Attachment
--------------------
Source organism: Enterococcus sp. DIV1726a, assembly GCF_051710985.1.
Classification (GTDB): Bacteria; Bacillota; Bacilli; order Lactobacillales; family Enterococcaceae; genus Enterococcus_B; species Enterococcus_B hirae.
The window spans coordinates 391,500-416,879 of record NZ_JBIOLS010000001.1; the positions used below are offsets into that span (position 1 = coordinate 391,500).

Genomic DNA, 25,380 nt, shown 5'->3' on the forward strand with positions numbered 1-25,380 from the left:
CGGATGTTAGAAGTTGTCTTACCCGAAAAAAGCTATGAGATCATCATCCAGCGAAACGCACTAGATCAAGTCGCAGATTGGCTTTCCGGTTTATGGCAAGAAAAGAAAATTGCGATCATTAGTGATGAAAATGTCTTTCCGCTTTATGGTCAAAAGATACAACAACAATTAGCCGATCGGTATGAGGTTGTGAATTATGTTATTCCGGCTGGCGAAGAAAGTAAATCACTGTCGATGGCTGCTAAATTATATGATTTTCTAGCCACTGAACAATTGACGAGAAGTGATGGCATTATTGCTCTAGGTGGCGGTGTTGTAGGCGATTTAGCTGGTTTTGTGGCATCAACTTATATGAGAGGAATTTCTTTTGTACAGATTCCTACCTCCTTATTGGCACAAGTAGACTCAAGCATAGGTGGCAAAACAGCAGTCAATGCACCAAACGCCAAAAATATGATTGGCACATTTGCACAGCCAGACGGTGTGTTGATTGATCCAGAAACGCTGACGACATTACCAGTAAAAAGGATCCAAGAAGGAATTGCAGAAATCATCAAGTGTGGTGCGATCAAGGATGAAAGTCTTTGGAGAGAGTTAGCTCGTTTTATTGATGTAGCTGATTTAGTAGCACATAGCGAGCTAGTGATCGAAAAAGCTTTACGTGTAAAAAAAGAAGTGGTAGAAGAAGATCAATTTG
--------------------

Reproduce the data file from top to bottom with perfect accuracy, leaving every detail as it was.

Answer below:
Source organism: Enterococcus sp. DIV1726a, assembly GCF_051710985.1.
Classification (GTDB): Bacteria; Bacillota; Bacilli; order Lactobacillales; family Enterococcaceae; genus Enterococcus_B; species Enterococcus_B hirae.
The window spans coordinates 391,500-416,879 of record NZ_JBIOLS010000001.1; the positions used below are offsets into that span (position 1 = coordinate 391,500).

Genomic DNA, 25,380 nt, shown 5'->3' on the forward strand with positions numbered 1-25,380 from the left:
CGGATGTTAGAAGTTGTCTTACCCGAAAAAAGCTATGAGATCATCATCCAGCGAAACGCACTAGATCAAGTCGCAGATTGGCTTTCCGGTTTATGGCAAGAAAAGAAAATTGCGATCATTAGTGATGAAAATGTCTTTCCGCTTTATGGTCAAAAGATACAACAACAATTAGCCGATCGGTATGAGGTTGTGAATTATGTTATTCCGGCTGGCGAAGAAAGTAAATCACTGTCGATGGCTGCTAAATTATATGATTTTCTAGCCACTGAACAATTGACGAGAAGTGATGGCATTATTGCTCTAGGTGGCGGTGTTGTAGGCGATTTAGCTGGTTTTGTGGCATCAACTTATATGAGAGGAATTTCTTTTGTACAGATTCCTACCTCCTTATTGGCACAAGTAGACTCAAGCATAGGTGGCAAAACAGCAGTCAATGCACCAAACGCCAAAAATATGATTGGCACATTTGCACAGCCAGACGGTGTGTTGATTGATCCAGAAACGCTGACGACATTACCAGTAAAAAGGATCCAAGAAGGAATTGCAGAAATCATCAAGTGTGGTGCGATCAAGGATGAAAGTCTTTGGAGAGAGTTAGCTCGTTTTATTGATGTAGCTGATTTAGTAGCACATAGCGAGCTAGTGATCGAAAAAGCTTTACGTGTAAAAAAAGAAGTGGTAGAAGAAGATCAATTTG